Hiking & Backpacking Near Pinedale, WY
Page Summary: Hiking & Backpacking Guide to Sublette County, WY. Hundreds of miles of hiking & backpacking in the Wilderness & NF.
There are hundreds of miles of hiking and backpacking trails available around Pinedale, Wyoming for outdoor recreationists that traverse a wide variety of terrain from the highest rims along the Continental Divide to open sagebrush valleys. Some trails receive high use and extend for many miles, while others offer short hikes to scenic locations that receive low use and minimal impact from other users. Trail systems are extensive in the Wind River Mountain Range and Jim Bridger Wilderness, the Gros Ventre Wilderness Area, and in the Wyoming Range. Trailheads to remote areas can be accessed by vehicle during the summer months, and often are located near campgrounds. Some trailheads have corrals and parking areas for horses and trailers, others are primitive and road access is rough. The high country typically opens up around mid-July and remains open through mid-September. Snow can occur at any time, however, and visitors should be prepared for the possibility of subfreezing temperatures even in the summer. Afternoon thunderstorms, with lightning and rain showers, are common during the summer. Typical daytime summer temperatures in the high country reach the 70s-80s with nighttime lows averaging in the 30s.
The western slopes of the Wind River Range can be accessed by ten trailheads at various locations throughout the hundred-mile long range. Peak use for trails is during July and August. Some areas, especially in the Bridger Wilderness of the Wind River Range, receive very high use and visitors can expect to share these trails with many other hikers. Other areas, especially in the Gros Ventre and Wyoming Range, receive much less use and visitors may enjoy long hikes, or even days, without seeing another hiker on the trail with them. There are a wide variety of hiking opportunities available from short, easy day hikes for inexperienced hikers to extended backpacking trips into the remote backcountry for the more veteran hikers. Many local Outfitters & Guides provide guided hiking expeditions into the backcountry or horseback riding trips for those who prefer not to walk the trip themselves. Some outfits also offer llama rentals for those who would prefer not to pack their own gear into the backcountry. Several local companies provide shuttle transportation to trailheads and pickup services by prior arrangement.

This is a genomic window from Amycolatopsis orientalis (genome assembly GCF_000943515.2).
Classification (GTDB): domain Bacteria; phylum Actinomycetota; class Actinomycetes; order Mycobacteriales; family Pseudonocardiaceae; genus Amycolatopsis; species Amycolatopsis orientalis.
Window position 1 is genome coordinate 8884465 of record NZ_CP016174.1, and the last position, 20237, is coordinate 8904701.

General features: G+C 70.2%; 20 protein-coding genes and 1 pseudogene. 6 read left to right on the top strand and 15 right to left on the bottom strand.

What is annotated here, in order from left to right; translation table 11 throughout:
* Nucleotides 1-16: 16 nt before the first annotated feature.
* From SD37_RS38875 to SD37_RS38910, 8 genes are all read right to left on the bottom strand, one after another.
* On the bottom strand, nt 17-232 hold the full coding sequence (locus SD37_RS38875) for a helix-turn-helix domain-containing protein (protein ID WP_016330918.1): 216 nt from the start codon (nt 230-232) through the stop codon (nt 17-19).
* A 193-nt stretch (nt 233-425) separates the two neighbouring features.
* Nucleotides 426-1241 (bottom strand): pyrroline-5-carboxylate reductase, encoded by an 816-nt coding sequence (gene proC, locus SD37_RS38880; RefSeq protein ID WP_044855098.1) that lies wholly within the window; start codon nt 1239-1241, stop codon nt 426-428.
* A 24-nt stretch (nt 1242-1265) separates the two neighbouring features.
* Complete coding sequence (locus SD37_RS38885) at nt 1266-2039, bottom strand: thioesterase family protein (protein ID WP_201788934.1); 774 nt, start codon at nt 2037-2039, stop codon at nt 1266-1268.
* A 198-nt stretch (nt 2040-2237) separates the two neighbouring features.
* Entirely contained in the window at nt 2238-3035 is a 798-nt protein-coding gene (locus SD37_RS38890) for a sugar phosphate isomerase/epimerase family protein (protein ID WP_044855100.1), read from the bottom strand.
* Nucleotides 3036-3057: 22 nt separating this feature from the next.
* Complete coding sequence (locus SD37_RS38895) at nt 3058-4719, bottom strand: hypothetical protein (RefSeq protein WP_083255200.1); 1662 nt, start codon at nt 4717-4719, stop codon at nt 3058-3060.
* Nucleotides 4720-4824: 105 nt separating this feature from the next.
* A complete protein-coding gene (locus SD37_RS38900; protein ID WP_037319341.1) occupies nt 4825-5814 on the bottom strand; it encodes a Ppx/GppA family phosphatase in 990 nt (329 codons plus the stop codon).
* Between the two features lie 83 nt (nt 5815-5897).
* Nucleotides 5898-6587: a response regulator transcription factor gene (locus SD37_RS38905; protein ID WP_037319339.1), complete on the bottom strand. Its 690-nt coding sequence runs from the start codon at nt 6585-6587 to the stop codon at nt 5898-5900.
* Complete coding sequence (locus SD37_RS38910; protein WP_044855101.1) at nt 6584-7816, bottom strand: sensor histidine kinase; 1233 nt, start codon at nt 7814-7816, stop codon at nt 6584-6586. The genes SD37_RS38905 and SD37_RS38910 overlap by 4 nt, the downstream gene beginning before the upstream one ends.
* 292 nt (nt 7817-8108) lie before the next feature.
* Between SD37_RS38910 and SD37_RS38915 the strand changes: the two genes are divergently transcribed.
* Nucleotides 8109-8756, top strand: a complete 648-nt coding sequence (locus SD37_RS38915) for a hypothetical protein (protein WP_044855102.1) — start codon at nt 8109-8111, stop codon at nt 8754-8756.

Major trailheads into the Wind River Mountains are located at Green River Lakes, New Fork Lakes, Willow Creek Guard Station, Spring Creek Park, Elkhart Park, Boulder Lake, Scab Creek, and Big Sandy. In addition, there are lower use trailheads at Burnt Lake, Meadow Lake, Half Moon Lake, Union Pass, Sweetwater Gap and Little Sandy. All roads to trailheads, except Elkhart Park, are rough and unpaved, but passable for passenger cars. Some trailheads are as much as 40 miles from the nearest town, so be sure to have a full tank of gas, good tires, plus at least one spare, and bring extra clothing food, and water. There are no telephones at trailheads and cell phone reception is very spotty. Be aware that trails may not be well marked in some places or may be unmaintained. Be sure to bring a good hiking map and a compass, and a good guide book is also recommended.